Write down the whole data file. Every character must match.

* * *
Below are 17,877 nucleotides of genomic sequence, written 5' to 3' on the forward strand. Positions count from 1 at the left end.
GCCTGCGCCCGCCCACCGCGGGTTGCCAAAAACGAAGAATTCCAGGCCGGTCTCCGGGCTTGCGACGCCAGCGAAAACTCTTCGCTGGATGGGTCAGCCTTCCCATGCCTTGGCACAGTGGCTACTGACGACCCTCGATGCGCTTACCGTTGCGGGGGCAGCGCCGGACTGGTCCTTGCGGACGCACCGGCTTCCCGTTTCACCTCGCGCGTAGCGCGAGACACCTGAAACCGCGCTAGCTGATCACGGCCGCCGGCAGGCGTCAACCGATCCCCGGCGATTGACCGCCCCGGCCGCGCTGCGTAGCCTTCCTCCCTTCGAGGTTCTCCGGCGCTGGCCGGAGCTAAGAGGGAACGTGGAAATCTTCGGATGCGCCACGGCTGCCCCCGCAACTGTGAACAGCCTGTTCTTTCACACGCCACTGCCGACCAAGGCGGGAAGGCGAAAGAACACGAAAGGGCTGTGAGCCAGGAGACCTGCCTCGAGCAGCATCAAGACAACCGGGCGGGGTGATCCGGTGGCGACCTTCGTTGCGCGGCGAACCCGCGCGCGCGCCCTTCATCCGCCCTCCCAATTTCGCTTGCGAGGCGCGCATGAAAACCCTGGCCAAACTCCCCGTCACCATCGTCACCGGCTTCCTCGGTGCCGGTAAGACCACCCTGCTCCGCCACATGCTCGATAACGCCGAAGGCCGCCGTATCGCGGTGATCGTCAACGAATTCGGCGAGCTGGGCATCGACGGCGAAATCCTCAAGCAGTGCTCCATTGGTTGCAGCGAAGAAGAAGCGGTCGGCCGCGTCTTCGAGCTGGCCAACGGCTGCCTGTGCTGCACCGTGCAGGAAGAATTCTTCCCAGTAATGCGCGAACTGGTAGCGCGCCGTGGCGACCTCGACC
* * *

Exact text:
Below are 17,877 nucleotides of genomic sequence, written 5' to 3' on the forward strand. Positions count from 1 at the left end.
GCCTGCGCCCGCCCACCGCGGGTTGCCAAAAACGAAGAATTCCAGGCCGGTCTCCGGGCTTGCGACGCCAGCGAAAACTCTTCGCTGGATGGGTCAGCCTTCCCATGCCTTGGCACAGTGGCTACTGACGACCCTCGATGCGCTTACCGTTGCGGGGGCAGCGCCGGACTGGTCCTTGCGGACGCACCGGCTTCCCGTTTCACCTCGCGCGTAGCGCGAGACACCTGAAACCGCGCTAGCTGATCACGGCCGCCGGCAGGCGTCAACCGATCCCCGGCGATTGACCGCCCCGGCCGCGCTGCGTAGCCTTCCTCCCTTCGAGGTTCTCCGGCGCTGGCCGGAGCTAAGAGGGAACGTGGAAATCTTCGGATGCGCCACGGCTGCCCCCGCAACTGTGAACAGCCTGTTCTTTCACACGCCACTGCCGACCAAGGCGGGAAGGCGAAAGAACACGAAAGGGCTGTGAGCCAGGAGACCTGCCTCGAGCAGCATCAAGACAACCGGGCGGGGTGATCCGGTGGCGACCTTCGTTGCGCGGCGAACCCGCGCGCGCGCCCTTCATCCGCCCTCCCAATTTCGCTTGCGAGGCGCGCATGAAAACCCTGGCCAAACTCCCCGTCACCATCGTCACCGGCTTCCTCGGTGCCGGTAAGACCACCCTGCTCCGCCACATGCTCGATAACGCCGAAGGCCGCCGTATCGCGGTGATCGTCAACGAATTCGGCGAGCTGGGCATCGACGGCGAAATCCTCAAGCAGTGCTCCATTGGTTGCAGCGAAGAAGAAGCGGTCGGCCGCGTCTTCGAGCTGGCCAACGGCTGCCTGTGCTGCACCGTGCAGGAAGAATTCTTCCCAGTAATGCGCGAACTGGTAGCGCGCCGTGGCGACCTCGACC